And I don’t mean “there” as in the Parisian showroom I visited, but in their archives, in their current stock, in their coming fall ’15 collection (pictured here), and, as I heard it, their sales.

To know anything at all about Clergerie’s 125-year-old tradition is to know that it began in a men’s utilitarian footwear factory. To know what is vital about it right now is to know that that same factory is still in operation, but these days it meticulously and perfectly turns out oxfords, platforms, boots and heels that riff on men’s fashion with forward-cutting silhouettes and colors. The kind of shoes that punctuate the street-style looks of global icons such as Marion Cotillard and everyday footwear icons in sport sandals and skirts.


It was cool to hear about the history of Mr. Clergerie, and current designer Roland Mouret, and to see examples from the archives and their modern-day carry-through.



The DNA is so strong, and yet the switch from men’s to women’s couldn’t feel more authentic and complete. But then fold into that the story the American Vice President Gilles Assor told me about two very different women—one young, one old; one very monied, one way more a hipster; one uptown, one downtown; one headed for finger-sandwich luncheons, one music-festival bound—who met while engaged in a bit of competitive shopping.

You see, both wanted the same version of a woven style that appears at the top of this post (wovens themselves having a rich place in Clergerie history, going back to wartime when leather was scarce), and in the end they both went away with the very same shoe—and a brand-new friendship too. To hear Assor tell it, hugging was involved, and you know, I totally believe it.

The 125-year-old brand is definitely having a moment, and that moment (like Ari Seth Cohen and Advanced Style’s) is within an important cultural one. See also: street-style frequent-flier Linda Tol’s silvery-grey blonde, and the viral newsiness of Joan Didion for Céline et al. But the real proof—and the takeaway —is in the platforms. I mean, am I right?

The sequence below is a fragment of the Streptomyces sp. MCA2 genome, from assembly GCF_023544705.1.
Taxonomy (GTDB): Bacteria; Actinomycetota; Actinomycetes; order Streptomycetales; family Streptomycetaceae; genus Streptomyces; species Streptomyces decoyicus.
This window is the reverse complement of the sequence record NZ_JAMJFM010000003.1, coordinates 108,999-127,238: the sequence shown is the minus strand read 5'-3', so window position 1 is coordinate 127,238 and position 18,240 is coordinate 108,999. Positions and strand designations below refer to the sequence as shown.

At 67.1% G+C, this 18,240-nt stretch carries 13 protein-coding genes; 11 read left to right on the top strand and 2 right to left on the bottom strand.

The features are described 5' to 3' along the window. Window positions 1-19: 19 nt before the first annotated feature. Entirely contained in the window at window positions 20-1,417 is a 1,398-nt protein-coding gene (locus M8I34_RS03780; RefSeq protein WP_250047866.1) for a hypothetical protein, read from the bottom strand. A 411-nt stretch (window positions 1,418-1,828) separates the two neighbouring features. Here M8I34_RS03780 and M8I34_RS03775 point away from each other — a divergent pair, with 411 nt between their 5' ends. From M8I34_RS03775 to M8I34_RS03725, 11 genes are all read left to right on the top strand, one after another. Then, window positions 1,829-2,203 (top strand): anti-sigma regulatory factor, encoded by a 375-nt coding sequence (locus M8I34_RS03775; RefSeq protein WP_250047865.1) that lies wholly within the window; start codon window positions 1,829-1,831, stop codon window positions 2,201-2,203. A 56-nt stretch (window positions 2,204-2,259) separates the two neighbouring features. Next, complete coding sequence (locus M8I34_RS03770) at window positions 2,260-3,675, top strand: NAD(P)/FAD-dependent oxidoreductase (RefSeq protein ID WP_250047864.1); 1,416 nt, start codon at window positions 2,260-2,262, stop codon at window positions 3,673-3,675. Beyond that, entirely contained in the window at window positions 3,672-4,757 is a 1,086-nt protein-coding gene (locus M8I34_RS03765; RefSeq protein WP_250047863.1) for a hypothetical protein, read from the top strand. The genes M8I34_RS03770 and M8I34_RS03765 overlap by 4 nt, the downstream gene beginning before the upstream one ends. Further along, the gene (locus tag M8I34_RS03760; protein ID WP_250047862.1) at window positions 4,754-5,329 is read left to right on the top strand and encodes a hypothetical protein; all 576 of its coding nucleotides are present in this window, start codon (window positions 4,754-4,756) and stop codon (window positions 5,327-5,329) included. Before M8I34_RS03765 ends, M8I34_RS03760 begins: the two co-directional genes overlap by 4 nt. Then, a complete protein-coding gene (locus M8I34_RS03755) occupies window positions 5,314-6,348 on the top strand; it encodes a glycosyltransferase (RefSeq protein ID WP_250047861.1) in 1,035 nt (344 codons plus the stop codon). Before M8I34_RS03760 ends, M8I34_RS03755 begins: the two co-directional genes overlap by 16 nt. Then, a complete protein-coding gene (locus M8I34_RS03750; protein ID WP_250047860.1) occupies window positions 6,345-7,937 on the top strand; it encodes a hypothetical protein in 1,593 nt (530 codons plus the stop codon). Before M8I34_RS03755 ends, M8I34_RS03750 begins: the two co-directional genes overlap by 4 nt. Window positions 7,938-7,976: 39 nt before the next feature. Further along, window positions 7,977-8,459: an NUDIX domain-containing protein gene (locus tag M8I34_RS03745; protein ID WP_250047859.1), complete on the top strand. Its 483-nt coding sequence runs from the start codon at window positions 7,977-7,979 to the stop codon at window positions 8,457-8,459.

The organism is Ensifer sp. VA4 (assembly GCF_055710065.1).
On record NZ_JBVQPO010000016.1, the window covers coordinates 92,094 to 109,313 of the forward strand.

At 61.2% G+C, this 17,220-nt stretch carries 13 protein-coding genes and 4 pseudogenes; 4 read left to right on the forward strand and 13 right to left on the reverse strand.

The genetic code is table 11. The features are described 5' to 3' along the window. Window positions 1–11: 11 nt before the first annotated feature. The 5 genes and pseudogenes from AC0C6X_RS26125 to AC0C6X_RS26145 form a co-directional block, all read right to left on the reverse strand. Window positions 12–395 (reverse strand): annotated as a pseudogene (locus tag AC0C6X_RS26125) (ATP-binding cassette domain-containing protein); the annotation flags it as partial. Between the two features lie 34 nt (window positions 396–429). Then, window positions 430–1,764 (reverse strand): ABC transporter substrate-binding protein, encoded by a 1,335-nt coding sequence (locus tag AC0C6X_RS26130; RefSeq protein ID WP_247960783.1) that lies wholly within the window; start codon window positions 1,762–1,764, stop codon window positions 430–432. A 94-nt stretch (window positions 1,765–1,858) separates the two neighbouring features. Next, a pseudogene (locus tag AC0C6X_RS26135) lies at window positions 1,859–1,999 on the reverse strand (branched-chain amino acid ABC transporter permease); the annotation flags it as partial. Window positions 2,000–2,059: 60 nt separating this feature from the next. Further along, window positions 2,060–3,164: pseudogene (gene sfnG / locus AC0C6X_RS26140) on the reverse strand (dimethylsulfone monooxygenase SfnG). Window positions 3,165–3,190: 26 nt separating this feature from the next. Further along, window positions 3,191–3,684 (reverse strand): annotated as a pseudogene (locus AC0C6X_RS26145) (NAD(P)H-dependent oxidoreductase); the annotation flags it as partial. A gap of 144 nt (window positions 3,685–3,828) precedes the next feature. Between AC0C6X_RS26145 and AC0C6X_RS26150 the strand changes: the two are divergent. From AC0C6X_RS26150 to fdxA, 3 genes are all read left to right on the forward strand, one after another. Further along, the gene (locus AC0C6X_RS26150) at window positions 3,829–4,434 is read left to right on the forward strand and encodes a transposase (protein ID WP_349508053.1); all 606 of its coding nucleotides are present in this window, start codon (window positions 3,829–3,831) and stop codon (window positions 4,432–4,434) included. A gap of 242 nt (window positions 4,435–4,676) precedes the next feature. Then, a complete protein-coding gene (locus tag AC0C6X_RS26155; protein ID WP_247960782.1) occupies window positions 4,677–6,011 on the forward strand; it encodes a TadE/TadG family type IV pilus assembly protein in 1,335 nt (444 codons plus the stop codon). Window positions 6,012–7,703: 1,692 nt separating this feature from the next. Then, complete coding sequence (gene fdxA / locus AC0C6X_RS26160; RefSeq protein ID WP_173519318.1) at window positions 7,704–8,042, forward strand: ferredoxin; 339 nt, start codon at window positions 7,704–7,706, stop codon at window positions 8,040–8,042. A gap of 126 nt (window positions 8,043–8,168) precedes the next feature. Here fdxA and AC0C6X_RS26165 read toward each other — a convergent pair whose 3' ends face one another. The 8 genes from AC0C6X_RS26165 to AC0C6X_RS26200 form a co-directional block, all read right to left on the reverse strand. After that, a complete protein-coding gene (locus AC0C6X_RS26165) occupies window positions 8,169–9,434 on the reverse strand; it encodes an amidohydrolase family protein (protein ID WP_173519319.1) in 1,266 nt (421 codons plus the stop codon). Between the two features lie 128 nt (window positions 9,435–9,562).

Because let’s face it, all industry and culture analysis aside, these are some wantable, walkable, super-sexy-yet-totally-effortless shoes.




5. Reemerging Designers Are the New Emerging Designers


Okay. Anyone here ever played fantasy football? Anyone know anyone who has played fantasy football? Take the idea of building your own dream team, and moving players and coaches from one to another, and imagine a fashion-industry version. Let’s start a league, right?

Sometimes it seems like a game that already exists. We love watching new and emerging brands come online, and we love tracking new designers at not-new labels—like Gucci’s Alessandro Michele, and former Carven designer Guillaume Henry who is now at Nina Ricci.


Henry’s undertaking—absorbing a beloved and very feminine aesthetic while showing his bosses and the world that he can bring something new to it—is an example of one of the most intellectually engaging aspects of the industry. How to integrate a brand and a brain? How to reimagine an image? How to reimagine a dress? Each season there are any number of examples, and any number of opinions on their success. Inside the Nina Ricci showroom, just a door down from their gorgeous avenue Montaigne flagship, the new designer’s rich, modern take on outerwear was even more fresh than it was on the runway.



In a word, Henry’s Ricci is neoclassical. It’s a sincere but not at all austere approach to female beauty. Neither is it outside the lines.



The silver, the see-through lace and lush whites, and the sharply chic lines paired with boxy cuts, yield a sort of ethereal new/old—as if your recurring dream picked up a slightly new plot line.


Those who have followed Carven closely might have wondered if Henry would shake up the house that Nina Ricci began building in 1932, but I love the symbolism, instead, in his reverence and quiet retooling.

You know the doves that have, for generations, appeared on bottles of Ricci’s L’Air du Temps? They were always meant to symbolize love and freedom, and Henry brought them back.


And that, sports fans, is a game of fantasy fashion played very well.

—Laura Cassidy